As I found out the next day, the return route was the tame part of the ride. My Garmin showed ten 5% hills, three hills over 10%, and an uncountable number of 2-3-4%. And that was the first 13 miles of the ride to the first rest stop!! 
 Saturday morning right before the starting line up was the preparatory line up. But there were enough facilities to allow us to get to the start line in plenty of time.
 There were over 1,300 riders that signed up. Everyone in front of the two orange flags were the 85 mile riders. The riders off-to-the-side were also 85'ers who just merged upon the kick off. I was back with the 65 milers and Christine was going to do a modest 50 miles. 
Someone in the line up behind me, and who had ridden the ride before, remarked that the first two miles were the easiest of the ride. He was right.
 Almost immediately after two miles we started into the "gnat" hills. Gnat hills are small, less than 5%, that just worry you and wear you down.
 Some were larger than gnats, if one squints his eyes, one can see that the road leads up the hill into the clouds.
 ...and on and on...

 Finally a downhill--not much--but enough to stop pedaling for a while.
Not sure if this hill was another of our 10+% ones, but they were there somewhere.

 A few miles back down the road, I thought that rest stop 3 should be coming up soon--at least it felt like it should. But this was rest stop 1 at mile 13. Again, if one squints, the long line was not for the food or drink. I took the picture, hopped back on the bike and left. I didn't want to spend 30 precious minutes in line.
 I don't remember any flat stretches but here is a picture, so there was one.
 Our wildflowers are starting to thin out, but what is interesting if one looks closely, the grass is bent over from the wind. I have been so busy whining about the hills I forgot to mention the 16 mile an hour wind in our face.
 Hill country beauty took some of the sting of the ride out. The clear spring water was awfully tempting as the temperature was starting to warm up. The indentations on the right looked like a giant's footprint.
 Refreshing after last year's drought.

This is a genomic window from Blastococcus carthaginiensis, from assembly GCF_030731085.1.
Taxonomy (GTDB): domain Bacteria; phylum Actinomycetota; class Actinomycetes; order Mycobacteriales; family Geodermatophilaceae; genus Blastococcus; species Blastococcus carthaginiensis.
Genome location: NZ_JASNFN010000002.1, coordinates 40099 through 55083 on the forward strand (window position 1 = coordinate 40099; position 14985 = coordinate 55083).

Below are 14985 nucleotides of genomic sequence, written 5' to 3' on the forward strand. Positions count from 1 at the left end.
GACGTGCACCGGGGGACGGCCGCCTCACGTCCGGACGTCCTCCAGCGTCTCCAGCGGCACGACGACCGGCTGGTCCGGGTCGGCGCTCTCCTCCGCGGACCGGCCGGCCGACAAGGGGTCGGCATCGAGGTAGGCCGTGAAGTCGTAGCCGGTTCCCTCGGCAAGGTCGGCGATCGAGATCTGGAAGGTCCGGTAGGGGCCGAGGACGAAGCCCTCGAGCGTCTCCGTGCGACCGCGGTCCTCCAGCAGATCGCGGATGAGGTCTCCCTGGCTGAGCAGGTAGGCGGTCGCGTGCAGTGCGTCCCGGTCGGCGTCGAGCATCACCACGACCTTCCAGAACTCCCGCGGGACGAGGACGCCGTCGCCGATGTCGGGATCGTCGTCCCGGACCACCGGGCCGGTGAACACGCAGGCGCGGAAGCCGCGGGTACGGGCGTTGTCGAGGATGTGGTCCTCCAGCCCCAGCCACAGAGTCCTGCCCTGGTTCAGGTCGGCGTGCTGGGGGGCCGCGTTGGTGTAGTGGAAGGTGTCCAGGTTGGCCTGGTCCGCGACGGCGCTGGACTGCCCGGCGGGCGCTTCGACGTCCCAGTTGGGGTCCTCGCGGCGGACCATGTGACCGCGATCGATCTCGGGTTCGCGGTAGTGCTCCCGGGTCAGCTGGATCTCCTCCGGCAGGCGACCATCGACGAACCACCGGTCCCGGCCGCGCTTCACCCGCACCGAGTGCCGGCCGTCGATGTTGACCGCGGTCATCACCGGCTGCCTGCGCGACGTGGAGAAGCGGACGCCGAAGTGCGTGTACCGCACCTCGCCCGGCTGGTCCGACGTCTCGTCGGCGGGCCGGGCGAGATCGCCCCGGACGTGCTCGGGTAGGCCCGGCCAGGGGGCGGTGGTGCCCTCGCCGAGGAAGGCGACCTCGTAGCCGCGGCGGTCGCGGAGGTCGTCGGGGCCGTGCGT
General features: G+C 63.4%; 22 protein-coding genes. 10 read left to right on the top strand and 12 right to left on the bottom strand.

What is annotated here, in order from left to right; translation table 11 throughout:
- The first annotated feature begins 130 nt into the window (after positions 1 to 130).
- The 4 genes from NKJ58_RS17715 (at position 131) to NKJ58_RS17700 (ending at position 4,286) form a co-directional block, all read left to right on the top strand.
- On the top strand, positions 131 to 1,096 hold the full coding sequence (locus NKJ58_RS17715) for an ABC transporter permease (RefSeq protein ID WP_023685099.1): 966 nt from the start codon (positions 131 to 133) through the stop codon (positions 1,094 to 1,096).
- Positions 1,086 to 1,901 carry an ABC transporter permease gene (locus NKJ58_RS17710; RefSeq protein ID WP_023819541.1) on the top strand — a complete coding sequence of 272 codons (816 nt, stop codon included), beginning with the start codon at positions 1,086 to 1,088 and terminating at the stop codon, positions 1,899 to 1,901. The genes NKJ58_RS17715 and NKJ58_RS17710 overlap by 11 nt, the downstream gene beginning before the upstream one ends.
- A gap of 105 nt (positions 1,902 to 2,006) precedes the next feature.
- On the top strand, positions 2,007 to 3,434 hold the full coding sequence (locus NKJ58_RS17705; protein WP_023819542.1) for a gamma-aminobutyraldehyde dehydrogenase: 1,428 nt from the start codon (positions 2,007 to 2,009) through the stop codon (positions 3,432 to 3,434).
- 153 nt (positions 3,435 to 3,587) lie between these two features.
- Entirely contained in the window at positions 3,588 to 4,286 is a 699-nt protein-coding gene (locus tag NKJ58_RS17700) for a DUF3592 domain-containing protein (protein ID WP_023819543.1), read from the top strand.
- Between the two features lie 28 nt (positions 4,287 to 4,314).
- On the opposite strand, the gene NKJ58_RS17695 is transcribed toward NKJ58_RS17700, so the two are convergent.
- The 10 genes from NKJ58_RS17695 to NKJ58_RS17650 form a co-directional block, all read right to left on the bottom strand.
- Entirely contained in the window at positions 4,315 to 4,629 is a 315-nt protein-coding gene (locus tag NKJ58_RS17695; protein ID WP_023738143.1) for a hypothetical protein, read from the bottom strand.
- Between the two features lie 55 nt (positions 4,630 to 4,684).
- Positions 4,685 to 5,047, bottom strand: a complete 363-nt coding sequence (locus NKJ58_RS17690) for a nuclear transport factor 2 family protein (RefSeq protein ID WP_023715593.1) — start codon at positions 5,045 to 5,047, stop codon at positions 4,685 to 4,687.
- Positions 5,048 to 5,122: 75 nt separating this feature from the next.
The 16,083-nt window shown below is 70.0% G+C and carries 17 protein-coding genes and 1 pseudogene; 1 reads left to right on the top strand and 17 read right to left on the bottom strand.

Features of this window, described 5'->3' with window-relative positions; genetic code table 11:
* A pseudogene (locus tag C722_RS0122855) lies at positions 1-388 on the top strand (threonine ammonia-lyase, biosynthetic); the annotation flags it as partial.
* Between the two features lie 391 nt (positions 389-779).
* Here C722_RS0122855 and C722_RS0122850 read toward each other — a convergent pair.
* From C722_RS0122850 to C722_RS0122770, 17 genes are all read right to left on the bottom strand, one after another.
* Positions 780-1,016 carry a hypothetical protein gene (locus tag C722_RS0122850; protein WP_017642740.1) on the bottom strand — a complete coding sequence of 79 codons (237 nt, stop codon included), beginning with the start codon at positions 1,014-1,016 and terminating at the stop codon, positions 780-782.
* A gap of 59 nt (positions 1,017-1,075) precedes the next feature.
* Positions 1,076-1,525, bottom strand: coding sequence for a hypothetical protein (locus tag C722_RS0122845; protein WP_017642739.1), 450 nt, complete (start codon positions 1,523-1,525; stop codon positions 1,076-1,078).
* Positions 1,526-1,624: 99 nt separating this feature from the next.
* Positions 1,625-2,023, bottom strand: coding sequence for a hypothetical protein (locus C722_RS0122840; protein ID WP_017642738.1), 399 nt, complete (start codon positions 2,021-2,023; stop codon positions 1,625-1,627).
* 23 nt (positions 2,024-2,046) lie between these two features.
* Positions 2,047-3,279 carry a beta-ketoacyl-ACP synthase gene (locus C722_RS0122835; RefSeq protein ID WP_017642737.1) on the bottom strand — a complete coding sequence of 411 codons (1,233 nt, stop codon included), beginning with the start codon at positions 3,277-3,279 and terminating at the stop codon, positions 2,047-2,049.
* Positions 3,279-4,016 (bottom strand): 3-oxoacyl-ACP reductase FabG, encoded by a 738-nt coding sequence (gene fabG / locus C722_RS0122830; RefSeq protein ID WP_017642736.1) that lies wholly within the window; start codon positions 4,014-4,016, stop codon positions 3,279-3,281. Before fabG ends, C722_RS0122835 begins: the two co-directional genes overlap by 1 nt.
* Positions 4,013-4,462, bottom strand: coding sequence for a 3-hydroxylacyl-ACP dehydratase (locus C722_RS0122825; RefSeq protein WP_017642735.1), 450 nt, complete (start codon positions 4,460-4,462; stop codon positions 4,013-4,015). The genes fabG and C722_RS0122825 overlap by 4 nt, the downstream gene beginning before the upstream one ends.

Another "good" hill coming up.
 About mile 18, I noticed that my left shoe was feeling funny. Then as I pulled up on an upstroke, my foot came off the pedal and I heard a clink. I had lost my cleat. I back tracked and found the main part of the cleat and one screw. I put it back onto the shoe but discovered it would not clip in as the little metal part on the top was missing. I was down to 1 1/2 leg power. And how many miles of hills--and wind--to go? Let's see, 18 from 65 is--no way. I called Christine and told her I was joining her on the 50 mile route and that I would just wait for her at the next rest stop.
 Buzzards, leave me alone. I was down but not out. I could still limp my way back to the finish line.
From this angle, the hill does not look like much. However, the first person in the picture is pushing the bike at the 6% marker. The second person pushing is at the 11% grade. I was looking forward to the downhill but it was one of those small dips and then--"Oh heck!" There were people pushing bikes all over the hill. A person beside me stopped about 3/4 up the hill and remarked, "Maybe an hour and a half ago, but not now." I glanced down at my Garmin and said, "It is registering 16%." About then the incline increased again and I just held on for dear life. I dared not glance down again as it was taking all of my concentration to keep pedaling. And remember--I had only one clip. My left leg could only push.

After I downloaded the Real Ale ride, the Garmin showed that the hill hit 17%. Now I know how Rick, Brian, Marlon, and others from San Angelo felt as they raced up the Davis Mountains' Mount Locke race at 17% grade. If my 17% were another 20 yards, my story would have been a little different from "I made it!!"

The redeeming part of the hill for Christine was the downhill after the crest. She hit over 47 mph.

Me? I was hitting my brakes so hard that I was almost doing reverse wheelies. I kept my speed down to 37 mph. 
 Finally we turned onto the last leg which contained the "gentle" rolling hills that we took the picture of the previous day.

 The hill country did have nice scenery.

 Last hill. At the top of the picture we turned right to go to the Real Ale Brewery where the ride originated. Once again, it doesn't look like much, but it turned out to be a 5% grade.
 Christine crosses the finish line.
 Think the smile is because she finished?
 Nope, they had BBQ sandwiches and
If anyone is looking for a tough ride, beautiful scenery, good food, and excellent beer (so Christine said), the Real Ale Ride is for you.